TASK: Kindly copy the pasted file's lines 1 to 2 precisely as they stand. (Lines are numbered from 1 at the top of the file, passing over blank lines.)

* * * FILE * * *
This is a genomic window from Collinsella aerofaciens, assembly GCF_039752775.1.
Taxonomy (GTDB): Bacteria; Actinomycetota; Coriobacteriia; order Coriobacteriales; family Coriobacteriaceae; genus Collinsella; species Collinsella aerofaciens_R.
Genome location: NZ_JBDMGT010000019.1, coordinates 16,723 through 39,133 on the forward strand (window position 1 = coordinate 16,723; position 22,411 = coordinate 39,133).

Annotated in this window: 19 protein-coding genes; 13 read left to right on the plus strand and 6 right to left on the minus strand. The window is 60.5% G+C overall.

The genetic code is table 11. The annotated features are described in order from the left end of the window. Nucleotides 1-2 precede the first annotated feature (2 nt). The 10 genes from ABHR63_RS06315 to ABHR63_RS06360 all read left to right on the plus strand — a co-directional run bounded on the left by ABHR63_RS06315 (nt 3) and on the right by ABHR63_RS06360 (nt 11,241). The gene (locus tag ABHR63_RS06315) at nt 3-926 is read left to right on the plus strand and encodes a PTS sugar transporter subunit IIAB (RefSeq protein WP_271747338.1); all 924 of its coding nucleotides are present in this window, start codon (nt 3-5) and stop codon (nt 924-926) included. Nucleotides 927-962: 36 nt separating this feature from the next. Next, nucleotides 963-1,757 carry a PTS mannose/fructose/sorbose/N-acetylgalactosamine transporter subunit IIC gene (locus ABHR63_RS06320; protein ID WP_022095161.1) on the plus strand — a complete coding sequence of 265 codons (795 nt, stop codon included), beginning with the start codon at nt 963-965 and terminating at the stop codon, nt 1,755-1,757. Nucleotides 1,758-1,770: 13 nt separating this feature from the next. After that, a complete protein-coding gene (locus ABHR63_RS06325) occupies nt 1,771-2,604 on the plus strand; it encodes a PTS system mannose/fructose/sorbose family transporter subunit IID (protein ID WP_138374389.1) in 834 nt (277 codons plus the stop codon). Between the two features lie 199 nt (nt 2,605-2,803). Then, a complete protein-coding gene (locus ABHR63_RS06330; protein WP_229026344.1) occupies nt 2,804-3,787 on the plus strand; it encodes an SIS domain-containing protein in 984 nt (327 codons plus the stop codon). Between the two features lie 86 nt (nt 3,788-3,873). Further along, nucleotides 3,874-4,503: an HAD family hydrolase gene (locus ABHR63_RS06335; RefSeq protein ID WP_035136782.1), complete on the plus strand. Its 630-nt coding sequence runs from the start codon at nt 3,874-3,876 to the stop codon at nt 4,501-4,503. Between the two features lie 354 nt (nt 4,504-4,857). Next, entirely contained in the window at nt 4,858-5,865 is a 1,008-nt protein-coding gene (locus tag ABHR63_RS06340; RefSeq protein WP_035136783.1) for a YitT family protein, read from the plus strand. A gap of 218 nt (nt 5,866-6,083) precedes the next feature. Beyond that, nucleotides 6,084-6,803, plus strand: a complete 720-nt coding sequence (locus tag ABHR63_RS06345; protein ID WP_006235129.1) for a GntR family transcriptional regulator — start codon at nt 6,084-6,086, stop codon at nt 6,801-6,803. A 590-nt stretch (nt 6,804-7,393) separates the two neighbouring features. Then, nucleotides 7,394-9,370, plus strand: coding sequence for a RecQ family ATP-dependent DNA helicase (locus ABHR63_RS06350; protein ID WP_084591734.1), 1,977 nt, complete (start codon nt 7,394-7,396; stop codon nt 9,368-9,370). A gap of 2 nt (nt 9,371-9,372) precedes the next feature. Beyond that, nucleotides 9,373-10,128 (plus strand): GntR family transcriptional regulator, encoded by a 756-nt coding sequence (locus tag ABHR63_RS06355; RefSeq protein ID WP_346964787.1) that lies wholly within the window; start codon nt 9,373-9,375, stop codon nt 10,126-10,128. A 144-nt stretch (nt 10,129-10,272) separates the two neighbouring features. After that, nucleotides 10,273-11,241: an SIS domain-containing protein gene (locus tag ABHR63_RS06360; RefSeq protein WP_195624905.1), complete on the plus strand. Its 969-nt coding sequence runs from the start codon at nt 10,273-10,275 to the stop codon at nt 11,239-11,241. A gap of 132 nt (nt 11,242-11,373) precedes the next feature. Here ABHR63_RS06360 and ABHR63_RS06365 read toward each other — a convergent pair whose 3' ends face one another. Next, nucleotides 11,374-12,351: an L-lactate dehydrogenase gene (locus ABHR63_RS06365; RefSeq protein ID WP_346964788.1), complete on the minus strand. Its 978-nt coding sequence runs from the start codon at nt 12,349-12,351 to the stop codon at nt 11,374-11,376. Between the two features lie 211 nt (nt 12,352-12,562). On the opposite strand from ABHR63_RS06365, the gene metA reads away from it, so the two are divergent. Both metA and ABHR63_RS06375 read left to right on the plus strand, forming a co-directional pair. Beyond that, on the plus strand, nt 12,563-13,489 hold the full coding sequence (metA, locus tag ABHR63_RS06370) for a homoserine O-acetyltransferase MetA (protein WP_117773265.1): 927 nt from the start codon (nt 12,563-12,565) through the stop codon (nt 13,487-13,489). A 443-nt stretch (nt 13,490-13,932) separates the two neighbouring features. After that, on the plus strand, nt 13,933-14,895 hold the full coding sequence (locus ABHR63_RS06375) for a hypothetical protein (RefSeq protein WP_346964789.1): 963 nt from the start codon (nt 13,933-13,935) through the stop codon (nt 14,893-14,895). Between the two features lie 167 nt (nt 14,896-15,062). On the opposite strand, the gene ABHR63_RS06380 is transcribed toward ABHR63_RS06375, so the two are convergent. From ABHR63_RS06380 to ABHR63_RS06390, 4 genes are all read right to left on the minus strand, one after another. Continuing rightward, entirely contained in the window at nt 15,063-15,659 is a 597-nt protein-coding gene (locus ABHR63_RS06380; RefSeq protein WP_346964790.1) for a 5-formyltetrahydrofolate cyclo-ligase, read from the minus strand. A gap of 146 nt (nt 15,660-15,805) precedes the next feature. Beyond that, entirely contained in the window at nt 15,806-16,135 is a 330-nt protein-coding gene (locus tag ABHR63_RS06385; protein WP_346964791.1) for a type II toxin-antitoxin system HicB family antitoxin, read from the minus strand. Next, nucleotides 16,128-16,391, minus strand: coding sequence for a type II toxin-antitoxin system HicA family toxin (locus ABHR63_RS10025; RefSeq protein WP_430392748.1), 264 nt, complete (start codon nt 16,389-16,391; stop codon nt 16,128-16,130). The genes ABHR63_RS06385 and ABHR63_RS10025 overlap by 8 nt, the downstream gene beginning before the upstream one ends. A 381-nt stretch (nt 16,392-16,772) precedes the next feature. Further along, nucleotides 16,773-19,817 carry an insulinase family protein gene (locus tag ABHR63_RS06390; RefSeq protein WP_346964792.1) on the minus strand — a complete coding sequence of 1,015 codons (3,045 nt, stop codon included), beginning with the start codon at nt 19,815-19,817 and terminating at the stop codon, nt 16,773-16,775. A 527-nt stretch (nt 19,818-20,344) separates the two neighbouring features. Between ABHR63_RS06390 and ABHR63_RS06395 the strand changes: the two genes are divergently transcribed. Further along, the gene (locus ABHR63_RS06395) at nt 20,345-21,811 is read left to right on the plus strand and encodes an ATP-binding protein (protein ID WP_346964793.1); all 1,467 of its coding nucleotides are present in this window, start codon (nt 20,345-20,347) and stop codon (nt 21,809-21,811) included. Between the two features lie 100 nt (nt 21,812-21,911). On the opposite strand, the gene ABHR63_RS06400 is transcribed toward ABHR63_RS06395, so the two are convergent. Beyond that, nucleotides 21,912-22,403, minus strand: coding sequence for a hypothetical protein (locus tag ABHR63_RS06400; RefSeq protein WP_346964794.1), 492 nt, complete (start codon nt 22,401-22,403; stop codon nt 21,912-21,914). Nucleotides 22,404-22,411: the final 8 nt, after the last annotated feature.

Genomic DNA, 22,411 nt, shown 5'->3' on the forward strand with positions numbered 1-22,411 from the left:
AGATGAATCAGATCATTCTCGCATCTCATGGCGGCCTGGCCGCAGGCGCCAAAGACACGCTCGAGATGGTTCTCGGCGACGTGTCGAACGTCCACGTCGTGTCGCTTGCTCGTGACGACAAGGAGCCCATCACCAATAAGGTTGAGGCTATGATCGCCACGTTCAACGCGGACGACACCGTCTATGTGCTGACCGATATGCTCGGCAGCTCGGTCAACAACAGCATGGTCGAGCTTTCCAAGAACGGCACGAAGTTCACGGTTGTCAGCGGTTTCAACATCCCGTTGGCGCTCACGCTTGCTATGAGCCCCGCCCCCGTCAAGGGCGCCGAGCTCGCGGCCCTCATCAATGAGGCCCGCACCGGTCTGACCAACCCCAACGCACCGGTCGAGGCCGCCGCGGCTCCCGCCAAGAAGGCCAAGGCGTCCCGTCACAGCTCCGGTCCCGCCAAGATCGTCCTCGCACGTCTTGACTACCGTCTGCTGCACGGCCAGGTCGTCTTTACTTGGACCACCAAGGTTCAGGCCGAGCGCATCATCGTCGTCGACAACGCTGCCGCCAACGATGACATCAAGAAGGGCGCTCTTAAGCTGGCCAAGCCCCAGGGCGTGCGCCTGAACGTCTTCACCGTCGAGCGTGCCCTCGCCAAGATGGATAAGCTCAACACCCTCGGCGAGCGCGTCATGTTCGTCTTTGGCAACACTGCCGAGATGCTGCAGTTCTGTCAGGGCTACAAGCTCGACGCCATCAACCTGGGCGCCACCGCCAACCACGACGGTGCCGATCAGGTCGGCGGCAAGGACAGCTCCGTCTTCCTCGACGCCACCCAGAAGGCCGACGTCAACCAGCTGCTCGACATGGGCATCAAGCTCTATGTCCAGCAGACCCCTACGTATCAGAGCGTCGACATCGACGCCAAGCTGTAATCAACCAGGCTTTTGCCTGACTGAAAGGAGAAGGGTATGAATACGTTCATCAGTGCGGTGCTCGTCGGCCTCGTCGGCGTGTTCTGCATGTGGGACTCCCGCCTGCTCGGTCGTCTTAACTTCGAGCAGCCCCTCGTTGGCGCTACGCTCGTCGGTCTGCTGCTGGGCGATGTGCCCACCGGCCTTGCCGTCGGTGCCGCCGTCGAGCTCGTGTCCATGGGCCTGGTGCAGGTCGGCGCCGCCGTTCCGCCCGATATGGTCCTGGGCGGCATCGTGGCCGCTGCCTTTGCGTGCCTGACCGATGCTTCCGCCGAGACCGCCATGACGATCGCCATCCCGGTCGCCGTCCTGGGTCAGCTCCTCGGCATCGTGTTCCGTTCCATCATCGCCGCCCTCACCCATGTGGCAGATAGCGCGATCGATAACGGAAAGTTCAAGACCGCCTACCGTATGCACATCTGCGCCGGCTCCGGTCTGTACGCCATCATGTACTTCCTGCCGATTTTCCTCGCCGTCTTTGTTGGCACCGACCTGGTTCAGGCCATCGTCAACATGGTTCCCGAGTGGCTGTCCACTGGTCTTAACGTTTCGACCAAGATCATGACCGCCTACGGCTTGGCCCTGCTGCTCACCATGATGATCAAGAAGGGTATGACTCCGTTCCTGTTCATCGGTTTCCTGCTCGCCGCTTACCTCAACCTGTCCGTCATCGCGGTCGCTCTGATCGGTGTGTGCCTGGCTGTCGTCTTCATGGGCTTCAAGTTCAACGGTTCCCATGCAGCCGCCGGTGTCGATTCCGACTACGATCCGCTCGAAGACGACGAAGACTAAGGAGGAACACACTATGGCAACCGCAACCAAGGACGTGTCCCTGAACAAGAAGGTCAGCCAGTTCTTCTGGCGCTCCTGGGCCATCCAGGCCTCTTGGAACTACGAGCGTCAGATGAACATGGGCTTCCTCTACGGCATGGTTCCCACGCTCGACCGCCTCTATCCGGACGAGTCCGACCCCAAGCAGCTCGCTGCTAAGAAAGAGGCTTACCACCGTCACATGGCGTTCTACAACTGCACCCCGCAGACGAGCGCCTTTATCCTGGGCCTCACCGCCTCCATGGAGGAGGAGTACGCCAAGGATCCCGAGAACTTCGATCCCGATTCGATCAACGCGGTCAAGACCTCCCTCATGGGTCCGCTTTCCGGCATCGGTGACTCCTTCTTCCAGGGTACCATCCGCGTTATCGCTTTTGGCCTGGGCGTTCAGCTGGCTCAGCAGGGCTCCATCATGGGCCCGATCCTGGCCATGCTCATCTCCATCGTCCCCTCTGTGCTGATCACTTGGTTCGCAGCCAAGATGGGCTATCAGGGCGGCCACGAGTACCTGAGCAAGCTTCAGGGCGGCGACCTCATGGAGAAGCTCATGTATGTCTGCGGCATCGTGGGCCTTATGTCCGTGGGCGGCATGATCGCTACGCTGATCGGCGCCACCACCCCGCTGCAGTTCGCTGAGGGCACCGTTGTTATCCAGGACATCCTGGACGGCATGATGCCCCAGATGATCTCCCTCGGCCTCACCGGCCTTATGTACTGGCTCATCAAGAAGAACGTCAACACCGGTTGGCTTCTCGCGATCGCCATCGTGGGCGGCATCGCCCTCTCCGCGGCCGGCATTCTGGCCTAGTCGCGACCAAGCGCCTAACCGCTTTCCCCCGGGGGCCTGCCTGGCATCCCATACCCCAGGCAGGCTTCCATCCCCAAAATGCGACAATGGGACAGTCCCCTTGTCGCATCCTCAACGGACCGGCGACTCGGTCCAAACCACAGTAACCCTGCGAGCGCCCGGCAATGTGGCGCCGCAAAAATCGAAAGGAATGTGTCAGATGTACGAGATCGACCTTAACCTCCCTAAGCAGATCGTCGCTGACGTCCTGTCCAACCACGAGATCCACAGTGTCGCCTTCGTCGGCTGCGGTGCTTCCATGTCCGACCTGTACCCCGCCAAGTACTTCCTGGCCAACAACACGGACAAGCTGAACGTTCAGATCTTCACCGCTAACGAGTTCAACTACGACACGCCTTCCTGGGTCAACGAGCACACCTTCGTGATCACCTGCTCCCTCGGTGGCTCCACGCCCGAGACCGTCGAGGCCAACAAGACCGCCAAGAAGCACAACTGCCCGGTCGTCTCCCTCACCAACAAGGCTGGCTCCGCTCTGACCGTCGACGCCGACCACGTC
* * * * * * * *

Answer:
This is a genomic window from Collinsella aerofaciens, assembly GCF_039752775.1.
Taxonomy (GTDB): Bacteria; Actinomycetota; Coriobacteriia; order Coriobacteriales; family Coriobacteriaceae; genus Collinsella; species Collinsella aerofaciens_R.